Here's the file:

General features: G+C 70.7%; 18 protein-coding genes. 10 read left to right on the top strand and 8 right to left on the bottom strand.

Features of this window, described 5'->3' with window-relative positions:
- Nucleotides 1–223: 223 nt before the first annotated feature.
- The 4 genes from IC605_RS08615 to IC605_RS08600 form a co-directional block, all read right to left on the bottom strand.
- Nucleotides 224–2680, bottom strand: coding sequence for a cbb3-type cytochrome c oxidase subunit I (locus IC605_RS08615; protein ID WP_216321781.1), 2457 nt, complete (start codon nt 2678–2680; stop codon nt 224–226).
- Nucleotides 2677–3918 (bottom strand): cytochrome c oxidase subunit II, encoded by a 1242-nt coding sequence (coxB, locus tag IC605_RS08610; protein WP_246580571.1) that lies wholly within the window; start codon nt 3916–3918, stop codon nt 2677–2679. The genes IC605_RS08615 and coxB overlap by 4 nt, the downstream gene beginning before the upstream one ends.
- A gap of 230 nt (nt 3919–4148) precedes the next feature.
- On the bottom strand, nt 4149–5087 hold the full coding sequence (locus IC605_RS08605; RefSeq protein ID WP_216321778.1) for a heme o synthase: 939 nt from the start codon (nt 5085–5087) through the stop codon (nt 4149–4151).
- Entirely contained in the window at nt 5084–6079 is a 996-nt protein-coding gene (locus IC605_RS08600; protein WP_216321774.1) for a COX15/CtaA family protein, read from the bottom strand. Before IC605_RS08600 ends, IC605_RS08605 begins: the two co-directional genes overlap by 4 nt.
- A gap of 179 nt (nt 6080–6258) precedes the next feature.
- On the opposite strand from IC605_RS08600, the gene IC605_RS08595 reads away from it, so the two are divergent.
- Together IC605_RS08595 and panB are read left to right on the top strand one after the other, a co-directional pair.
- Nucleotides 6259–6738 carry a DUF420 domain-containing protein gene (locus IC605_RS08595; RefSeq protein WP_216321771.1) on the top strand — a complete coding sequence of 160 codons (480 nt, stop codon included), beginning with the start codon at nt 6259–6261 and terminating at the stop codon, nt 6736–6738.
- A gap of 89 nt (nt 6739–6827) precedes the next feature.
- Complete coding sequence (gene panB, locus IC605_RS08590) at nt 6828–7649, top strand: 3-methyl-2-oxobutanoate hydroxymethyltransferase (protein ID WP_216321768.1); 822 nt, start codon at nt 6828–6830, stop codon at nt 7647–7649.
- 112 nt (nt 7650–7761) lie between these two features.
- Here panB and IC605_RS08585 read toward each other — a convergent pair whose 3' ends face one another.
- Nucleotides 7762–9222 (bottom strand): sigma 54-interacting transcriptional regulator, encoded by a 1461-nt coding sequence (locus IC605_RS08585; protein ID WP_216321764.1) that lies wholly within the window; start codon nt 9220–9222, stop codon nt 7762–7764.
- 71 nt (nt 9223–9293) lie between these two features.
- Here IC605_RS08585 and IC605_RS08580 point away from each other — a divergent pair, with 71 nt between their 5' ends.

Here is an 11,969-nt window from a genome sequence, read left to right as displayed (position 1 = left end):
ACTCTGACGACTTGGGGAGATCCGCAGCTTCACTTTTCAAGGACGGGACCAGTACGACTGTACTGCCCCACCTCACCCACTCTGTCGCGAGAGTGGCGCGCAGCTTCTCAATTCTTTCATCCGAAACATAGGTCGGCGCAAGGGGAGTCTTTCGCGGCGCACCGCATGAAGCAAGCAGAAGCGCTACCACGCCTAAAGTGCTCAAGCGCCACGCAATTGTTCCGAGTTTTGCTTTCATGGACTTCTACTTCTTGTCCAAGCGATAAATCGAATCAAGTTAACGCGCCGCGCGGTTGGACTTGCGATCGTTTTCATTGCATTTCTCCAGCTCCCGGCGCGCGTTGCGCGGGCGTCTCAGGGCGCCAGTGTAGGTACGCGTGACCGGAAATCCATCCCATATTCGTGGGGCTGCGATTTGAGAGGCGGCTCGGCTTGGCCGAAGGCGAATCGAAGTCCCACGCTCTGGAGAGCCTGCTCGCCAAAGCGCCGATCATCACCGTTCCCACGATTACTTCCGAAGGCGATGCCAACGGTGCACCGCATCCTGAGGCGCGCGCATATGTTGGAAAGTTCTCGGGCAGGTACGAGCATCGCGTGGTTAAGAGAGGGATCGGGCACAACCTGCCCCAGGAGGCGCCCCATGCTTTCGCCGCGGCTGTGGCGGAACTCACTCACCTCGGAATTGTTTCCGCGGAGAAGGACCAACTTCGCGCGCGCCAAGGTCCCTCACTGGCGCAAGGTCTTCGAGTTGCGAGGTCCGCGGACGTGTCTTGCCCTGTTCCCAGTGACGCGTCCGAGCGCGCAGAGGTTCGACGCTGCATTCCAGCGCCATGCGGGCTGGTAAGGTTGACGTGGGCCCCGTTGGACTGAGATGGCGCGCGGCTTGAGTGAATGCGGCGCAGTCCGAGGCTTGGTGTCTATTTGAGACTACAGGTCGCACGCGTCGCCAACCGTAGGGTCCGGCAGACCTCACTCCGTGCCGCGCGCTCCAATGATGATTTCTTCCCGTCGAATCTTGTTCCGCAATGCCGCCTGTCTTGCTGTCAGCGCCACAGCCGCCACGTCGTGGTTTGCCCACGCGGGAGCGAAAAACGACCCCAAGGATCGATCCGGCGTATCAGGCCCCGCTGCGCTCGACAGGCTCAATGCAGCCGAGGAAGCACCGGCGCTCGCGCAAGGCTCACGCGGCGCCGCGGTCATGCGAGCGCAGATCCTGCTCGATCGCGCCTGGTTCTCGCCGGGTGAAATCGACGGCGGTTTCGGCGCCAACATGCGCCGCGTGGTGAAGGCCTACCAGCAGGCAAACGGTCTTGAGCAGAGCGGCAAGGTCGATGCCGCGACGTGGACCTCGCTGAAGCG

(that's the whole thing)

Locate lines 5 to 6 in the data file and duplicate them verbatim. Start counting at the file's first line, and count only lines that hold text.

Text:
- Nucleotides 224–2680, bottom strand: coding sequence for a cbb3-type cytochrome c oxidase subunit I (locus IC605_RS08615; protein ID WP_216321781.1), 2457 nt, complete (start codon nt 2678–2680; stop codon nt 224–226).
- Nucleotides 2677–3918 (bottom strand): cytochrome c oxidase subunit II, encoded by a 1242-nt coding sequence (coxB, locus tag IC605_RS08610; protein WP_246580571.1) that lies wholly within the window; start codon nt 3916–3918, stop codon nt 2677–2679. The genes IC605_RS08615 and coxB overlap by 4 nt, the downstream gene beginning before the upstream one ends.